I’m not a first-timer when it comes to getting my hair checked by the TSA. At this point, I’ve got it down to a science: If I wear braids in a bun, which is the most travel-friendly style, because otherwise they can reach down to the end of my back, I know someone is going to put their fingers through my hair. If I wear faux locs or any kind of extensions that give my hair volume, all I have to do is look at the X-ray screen and see a sizable yellow rectangle over the size of my head and know that a Black TSA officer will soon emerge out of nowhere and begin to course through my hair. I’ve made Facebook statuses about this inconvenience, and white female friends will tell me they have their hair in buns all the time and never get checked, mentioning this not to discredit my experience but to highlight the inequality.

What gets me is that this extra inspection is not universal across U.S. airports. I may not get hair-checked at JFK, but I might at LAX. Philadelphia Airport might check me, but not Phoenix.

But by far the most revolting experience happened in Louisiana.

I was on way back to New York after a research trip spanning the Acadiana region, and I had to go through Lafayette Airport. As the white female TSA officer was putting her fingers through my hair, she asked me if I knew the kind of damage that braids do to your hair. She said one woman had hair loss because of it.

I’ve been traveling since I was a baby, and I’ve gotten used to the ways in which my body is surveilled both in and out of the airport.

First, I was not wearing braids. I had Marley twists, which use two strands (not three) of hair to complete each twist, hence the name. Second, I know the potential damage any kind of style that pulls at the root can do to the hair. But I’ve been wearing variations of these styles for the majority of my life, and my hair has gotten fuller and longer, not shorter and more frail.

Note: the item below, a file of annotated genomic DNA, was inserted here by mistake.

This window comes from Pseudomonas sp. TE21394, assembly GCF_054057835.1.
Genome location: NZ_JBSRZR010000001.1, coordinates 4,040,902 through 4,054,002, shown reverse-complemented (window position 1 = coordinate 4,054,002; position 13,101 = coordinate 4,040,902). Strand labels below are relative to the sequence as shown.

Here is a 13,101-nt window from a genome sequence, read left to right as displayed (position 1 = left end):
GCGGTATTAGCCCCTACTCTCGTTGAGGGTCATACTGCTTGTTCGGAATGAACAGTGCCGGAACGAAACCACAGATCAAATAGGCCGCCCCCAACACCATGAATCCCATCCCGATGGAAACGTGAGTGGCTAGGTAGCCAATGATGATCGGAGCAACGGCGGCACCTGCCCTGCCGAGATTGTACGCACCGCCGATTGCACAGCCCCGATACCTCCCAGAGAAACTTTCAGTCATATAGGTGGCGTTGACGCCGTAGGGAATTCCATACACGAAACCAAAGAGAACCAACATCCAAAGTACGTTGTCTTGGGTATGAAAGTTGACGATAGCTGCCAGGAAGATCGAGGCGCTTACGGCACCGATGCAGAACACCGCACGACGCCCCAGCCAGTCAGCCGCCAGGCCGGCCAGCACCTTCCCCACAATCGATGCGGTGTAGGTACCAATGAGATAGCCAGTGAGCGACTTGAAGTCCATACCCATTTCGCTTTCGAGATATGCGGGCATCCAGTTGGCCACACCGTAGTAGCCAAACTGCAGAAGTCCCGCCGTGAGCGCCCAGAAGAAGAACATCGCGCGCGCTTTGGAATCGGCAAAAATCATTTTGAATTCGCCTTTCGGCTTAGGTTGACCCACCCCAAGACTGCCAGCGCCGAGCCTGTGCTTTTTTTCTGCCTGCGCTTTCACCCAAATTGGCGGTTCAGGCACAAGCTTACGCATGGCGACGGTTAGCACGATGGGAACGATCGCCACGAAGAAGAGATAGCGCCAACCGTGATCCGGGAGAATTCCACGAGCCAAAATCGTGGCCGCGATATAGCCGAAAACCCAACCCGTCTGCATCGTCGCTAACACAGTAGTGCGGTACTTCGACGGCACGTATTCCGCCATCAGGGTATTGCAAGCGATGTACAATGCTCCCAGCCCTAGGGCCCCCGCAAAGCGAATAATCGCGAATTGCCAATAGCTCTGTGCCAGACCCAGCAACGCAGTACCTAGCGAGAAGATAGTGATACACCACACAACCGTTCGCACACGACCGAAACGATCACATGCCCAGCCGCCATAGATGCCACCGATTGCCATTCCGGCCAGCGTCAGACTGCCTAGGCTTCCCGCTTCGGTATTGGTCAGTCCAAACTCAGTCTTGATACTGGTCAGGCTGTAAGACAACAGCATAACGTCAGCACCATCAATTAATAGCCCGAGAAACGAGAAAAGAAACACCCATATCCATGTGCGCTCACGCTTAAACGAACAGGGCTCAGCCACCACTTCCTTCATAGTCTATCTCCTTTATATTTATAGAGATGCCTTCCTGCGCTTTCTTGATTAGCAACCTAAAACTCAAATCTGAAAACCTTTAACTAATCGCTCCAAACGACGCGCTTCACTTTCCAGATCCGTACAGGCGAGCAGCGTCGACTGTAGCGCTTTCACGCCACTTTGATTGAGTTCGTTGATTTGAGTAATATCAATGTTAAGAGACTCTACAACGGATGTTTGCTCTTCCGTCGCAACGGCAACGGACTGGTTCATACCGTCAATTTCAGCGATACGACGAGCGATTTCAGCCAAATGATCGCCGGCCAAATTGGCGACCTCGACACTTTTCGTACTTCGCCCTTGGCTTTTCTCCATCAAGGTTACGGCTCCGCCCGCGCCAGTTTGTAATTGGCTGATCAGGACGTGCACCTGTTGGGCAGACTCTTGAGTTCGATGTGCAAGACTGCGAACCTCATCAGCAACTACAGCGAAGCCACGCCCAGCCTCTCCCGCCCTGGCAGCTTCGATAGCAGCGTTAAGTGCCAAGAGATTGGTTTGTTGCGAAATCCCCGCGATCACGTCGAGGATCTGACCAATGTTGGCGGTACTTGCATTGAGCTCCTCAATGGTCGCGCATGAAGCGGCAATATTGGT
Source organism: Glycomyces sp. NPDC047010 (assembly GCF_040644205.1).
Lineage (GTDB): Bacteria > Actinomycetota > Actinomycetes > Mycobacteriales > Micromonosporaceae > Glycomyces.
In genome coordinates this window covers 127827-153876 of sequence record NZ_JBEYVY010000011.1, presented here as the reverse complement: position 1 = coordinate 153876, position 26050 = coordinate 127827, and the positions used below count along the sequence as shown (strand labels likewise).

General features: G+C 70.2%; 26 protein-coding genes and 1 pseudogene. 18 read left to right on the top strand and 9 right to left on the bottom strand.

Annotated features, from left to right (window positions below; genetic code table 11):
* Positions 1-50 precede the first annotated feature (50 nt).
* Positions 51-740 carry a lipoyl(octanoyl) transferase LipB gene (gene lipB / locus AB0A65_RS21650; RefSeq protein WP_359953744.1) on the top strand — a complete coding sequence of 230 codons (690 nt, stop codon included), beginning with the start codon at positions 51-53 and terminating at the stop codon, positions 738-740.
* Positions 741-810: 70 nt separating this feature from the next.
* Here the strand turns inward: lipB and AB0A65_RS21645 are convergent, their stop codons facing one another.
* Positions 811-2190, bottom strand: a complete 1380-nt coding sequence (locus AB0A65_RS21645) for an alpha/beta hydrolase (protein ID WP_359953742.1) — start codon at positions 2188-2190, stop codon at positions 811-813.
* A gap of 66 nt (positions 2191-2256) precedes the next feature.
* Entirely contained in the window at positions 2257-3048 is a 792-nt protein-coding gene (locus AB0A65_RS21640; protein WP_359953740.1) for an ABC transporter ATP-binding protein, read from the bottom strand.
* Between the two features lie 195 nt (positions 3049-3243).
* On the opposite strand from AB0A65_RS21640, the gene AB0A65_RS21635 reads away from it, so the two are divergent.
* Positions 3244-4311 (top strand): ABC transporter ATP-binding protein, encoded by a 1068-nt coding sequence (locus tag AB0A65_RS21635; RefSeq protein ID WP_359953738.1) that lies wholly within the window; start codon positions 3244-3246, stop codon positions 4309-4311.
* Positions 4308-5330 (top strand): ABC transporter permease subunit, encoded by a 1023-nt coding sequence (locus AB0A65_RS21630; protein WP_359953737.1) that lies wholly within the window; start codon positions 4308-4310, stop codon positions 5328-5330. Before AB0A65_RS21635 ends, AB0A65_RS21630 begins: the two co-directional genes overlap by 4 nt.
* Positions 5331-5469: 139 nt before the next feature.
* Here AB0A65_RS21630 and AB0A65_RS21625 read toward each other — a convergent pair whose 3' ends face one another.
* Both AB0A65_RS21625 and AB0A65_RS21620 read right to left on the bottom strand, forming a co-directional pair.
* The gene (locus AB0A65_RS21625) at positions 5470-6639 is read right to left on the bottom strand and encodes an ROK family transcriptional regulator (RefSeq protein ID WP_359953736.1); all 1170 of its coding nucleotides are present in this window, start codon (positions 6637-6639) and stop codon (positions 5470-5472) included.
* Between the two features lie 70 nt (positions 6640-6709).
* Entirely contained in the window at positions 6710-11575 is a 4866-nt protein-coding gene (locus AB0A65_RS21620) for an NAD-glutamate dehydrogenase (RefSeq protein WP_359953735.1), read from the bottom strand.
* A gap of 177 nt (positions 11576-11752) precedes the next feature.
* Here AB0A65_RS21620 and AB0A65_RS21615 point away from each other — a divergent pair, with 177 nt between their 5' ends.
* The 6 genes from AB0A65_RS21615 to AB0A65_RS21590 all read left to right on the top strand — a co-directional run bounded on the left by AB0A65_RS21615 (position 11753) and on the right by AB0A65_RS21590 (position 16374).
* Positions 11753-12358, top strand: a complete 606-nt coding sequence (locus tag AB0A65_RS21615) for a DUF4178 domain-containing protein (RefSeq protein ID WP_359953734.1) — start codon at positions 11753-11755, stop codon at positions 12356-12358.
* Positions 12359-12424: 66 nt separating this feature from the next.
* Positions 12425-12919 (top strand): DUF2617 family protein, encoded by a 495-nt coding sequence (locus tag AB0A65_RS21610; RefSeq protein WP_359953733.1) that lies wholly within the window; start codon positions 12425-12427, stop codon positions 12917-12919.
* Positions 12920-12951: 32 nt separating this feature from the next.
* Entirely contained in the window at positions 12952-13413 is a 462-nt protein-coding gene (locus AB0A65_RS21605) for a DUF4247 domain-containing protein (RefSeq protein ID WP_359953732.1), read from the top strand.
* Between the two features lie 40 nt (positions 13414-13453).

The conversation aggravated me, but given that I did not want to cause a scene in a small airport, I just said, “Oh,” and quickly gathered my bags. A Black man saw what was happening and said, “I don’t like how she kept you longer than she should have.” I immediately vented. Not only did I feel like boundaries were crossed, I told him, but I also felt her admonition incinerated any potential of me being polite. It felt like this woman assumed she knew my body better than I did — or worse, that I was not equipped to protect my own body and she was just passing along information that might be useful for me and my well-being.


I’ve been traveling since I was a baby, and I’ve gotten used to the ways in which my body is surveilled both in and out of the airport. I’ve had a near run-in with neo-Nazis in Russia, landed in a taxi situation where I thought I could’ve been assaulted in the Bahamas, and had employees refuse to acknowledge me in domestic places like Florida. The constant awareness of what kind of treatment I’ll get for being born Black and assigned female is often more exhausting than the time it takes to get to and from my destination.

What does escape mean for an individual who has to be mindful of who he or she is at all times?

But I know I’m not alone. And it’s for that reason that I’ve chosen a mix of emerging and established writers who can also attest to the challenges of traveling while Black, demonstrating that anti-Blackness is real no matter where you go. You can find all five of them here:

I wanted to do this series because of its juxtaposition. Vacationing or traveling is often a means of escape, a way to shed obligations from one’s base. But what does escape mean for an individual who has to be mindful of who he or she is at all times — especially if the circumstances can go from a microaggression to a fatality? In this collection, you will read stories ranging from TSA irritations to the heights of Italian monuments, and from intimate study-abroad experiences to safe-space cultivations and history assessments from one land to another. All of them will be either surprisingly familiar or unusual depending on your vantage point, but each memory underscores the jagged path Black people have to travel for some momentary relief and enjoyment.